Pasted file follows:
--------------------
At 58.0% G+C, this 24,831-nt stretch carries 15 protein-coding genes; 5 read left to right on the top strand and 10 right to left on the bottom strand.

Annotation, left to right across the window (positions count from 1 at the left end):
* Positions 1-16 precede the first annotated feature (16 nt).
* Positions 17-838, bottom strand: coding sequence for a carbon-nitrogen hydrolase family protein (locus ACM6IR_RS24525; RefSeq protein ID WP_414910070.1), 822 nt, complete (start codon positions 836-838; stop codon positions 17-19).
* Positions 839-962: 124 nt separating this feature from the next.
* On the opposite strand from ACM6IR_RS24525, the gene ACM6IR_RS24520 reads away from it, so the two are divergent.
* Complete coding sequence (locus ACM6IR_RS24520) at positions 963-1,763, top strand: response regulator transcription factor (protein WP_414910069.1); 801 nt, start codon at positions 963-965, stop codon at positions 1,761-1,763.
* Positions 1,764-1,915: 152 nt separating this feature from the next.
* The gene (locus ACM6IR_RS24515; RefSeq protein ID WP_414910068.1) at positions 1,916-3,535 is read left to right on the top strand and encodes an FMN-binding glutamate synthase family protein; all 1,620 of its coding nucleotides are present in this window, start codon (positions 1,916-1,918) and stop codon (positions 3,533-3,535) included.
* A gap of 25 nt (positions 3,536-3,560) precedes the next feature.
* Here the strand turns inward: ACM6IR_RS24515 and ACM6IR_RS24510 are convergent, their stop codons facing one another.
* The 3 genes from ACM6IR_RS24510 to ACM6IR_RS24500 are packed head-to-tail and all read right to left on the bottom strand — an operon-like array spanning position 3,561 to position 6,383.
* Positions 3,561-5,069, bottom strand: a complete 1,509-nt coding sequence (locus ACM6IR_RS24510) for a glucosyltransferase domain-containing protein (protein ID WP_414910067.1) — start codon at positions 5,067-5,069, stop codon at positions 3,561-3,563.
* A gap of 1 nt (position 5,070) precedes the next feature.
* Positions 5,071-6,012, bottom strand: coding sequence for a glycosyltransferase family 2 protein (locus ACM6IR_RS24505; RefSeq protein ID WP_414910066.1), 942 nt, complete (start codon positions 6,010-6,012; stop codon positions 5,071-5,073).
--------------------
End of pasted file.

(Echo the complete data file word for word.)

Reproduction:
At 58.0% G+C, this 24,831-nt stretch carries 15 protein-coding genes; 5 read left to right on the top strand and 10 right to left on the bottom strand.

Annotation, left to right across the window (positions count from 1 at the left end):
* Positions 1-16 precede the first annotated feature (16 nt).
* Positions 17-838, bottom strand: coding sequence for a carbon-nitrogen hydrolase family protein (locus ACM6IR_RS24525; RefSeq protein ID WP_414910070.1), 822 nt, complete (start codon positions 836-838; stop codon positions 17-19).
* Positions 839-962: 124 nt separating this feature from the next.
* On the opposite strand from ACM6IR_RS24525, the gene ACM6IR_RS24520 reads away from it, so the two are divergent.
* Complete coding sequence (locus ACM6IR_RS24520) at positions 963-1,763, top strand: response regulator transcription factor (protein WP_414910069.1); 801 nt, start codon at positions 963-965, stop codon at positions 1,761-1,763.
* Positions 1,764-1,915: 152 nt separating this feature from the next.
* The gene (locus ACM6IR_RS24515; RefSeq protein ID WP_414910068.1) at positions 1,916-3,535 is read left to right on the top strand and encodes an FMN-binding glutamate synthase family protein; all 1,620 of its coding nucleotides are present in this window, start codon (positions 1,916-1,918) and stop codon (positions 3,533-3,535) included.
* A gap of 25 nt (positions 3,536-3,560) precedes the next feature.
* Here the strand turns inward: ACM6IR_RS24515 and ACM6IR_RS24510 are convergent, their stop codons facing one another.
* The 3 genes from ACM6IR_RS24510 to ACM6IR_RS24500 are packed head-to-tail and all read right to left on the bottom strand — an operon-like array spanning position 3,561 to position 6,383.
* Positions 3,561-5,069, bottom strand: a complete 1,509-nt coding sequence (locus ACM6IR_RS24510) for a glucosyltransferase domain-containing protein (protein ID WP_414910067.1) — start codon at positions 5,067-5,069, stop codon at positions 3,561-3,563.
* A gap of 1 nt (position 5,070) precedes the next feature.
* Positions 5,071-6,012, bottom strand: coding sequence for a glycosyltransferase family 2 protein (locus ACM6IR_RS24505; RefSeq protein ID WP_414910066.1), 942 nt, complete (start codon positions 6,010-6,012; stop codon positions 5,071-5,073).